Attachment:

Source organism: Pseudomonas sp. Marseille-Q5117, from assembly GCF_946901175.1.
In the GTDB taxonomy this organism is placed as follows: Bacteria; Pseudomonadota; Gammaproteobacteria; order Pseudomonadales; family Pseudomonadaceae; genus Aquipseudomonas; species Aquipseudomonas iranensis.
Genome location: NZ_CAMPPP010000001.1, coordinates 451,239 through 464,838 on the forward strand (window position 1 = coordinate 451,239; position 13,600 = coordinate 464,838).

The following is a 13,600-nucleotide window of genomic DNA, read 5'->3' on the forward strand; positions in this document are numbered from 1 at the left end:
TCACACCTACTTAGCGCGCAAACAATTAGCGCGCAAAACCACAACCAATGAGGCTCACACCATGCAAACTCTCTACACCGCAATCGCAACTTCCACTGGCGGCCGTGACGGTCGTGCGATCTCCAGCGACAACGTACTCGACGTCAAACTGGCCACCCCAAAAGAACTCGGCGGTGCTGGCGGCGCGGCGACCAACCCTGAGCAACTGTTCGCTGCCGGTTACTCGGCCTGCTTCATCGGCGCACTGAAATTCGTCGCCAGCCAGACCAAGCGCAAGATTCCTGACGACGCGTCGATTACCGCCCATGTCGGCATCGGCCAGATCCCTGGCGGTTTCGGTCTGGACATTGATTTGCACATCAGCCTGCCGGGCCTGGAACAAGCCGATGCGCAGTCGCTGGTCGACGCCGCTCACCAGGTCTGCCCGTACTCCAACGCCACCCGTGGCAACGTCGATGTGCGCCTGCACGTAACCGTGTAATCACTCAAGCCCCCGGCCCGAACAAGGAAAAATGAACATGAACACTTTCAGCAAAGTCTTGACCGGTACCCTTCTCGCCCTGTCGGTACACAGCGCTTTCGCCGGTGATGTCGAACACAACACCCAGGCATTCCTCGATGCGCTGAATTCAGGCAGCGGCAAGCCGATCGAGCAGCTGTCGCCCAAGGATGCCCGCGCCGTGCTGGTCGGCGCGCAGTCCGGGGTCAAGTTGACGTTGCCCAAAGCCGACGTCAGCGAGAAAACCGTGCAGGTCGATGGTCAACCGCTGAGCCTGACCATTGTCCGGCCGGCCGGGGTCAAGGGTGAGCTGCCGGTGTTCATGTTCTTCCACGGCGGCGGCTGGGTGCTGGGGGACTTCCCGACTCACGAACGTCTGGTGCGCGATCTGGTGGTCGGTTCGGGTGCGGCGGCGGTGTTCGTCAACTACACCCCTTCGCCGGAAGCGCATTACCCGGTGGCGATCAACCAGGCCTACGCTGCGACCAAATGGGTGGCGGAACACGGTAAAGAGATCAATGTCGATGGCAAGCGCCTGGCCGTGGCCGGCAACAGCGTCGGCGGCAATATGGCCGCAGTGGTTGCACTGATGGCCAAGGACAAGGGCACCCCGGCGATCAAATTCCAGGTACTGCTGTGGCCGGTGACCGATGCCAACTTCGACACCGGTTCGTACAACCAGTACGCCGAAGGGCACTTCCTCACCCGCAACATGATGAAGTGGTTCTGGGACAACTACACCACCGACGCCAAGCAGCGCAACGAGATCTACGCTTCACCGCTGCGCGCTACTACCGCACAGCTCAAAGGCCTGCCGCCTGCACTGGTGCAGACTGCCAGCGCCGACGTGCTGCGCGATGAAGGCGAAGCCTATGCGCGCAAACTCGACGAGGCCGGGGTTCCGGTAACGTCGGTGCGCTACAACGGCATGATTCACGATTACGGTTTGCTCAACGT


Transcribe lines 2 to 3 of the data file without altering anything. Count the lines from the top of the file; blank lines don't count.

In the GTDB taxonomy this organism is placed as follows: Bacteria; Pseudomonadota; Gammaproteobacteria; order Pseudomonadales; family Pseudomonadaceae; genus Aquipseudomonas; species Aquipseudomonas iranensis.
Genome location: NZ_CAMPPP010000001.1, coordinates 451,239 through 464,838 on the forward strand (window position 1 = coordinate 451,239; position 13,600 = coordinate 464,838).